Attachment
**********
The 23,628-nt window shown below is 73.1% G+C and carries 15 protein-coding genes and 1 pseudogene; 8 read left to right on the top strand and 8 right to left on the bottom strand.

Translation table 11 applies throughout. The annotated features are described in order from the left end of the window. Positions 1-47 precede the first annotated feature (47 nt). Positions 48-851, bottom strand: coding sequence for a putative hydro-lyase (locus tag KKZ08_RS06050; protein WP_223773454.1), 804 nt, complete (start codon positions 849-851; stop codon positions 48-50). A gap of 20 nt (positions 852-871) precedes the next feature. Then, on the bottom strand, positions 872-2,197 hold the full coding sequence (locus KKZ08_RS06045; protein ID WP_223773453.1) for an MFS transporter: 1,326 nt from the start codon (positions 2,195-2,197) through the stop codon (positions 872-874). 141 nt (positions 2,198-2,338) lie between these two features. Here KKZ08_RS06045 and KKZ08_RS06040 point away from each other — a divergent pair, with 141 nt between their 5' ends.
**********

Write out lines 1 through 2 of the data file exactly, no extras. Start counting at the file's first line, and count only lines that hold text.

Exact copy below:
The 23,628-nt window shown below is 73.1% G+C and carries 15 protein-coding genes and 1 pseudogene; 8 read left to right on the top strand and 8 right to left on the bottom strand.

Translation table 11 applies throughout. The annotated features are described in order from the left end of the window. Positions 1-47 precede the first annotated feature (47 nt). Positions 48-851, bottom strand: coding sequence for a putative hydro-lyase (locus tag KKZ08_RS06050; protein WP_223773454.1), 804 nt, complete (start codon positions 849-851; stop codon positions 48-50). A gap of 20 nt (positions 852-871) precedes the next feature. Then, on the bottom strand, positions 872-2,197 hold the full coding sequence (locus KKZ08_RS06045; protein ID WP_223773453.1) for an MFS transporter: 1,326 nt from the start codon (positions 2,195-2,197) through the stop codon (positions 872-874). 141 nt (positions 2,198-2,338) lie between these two features. Here KKZ08_RS06045 and KKZ08_RS06040 point away from each other — a divergent pair, with 141 nt between their 5' ends.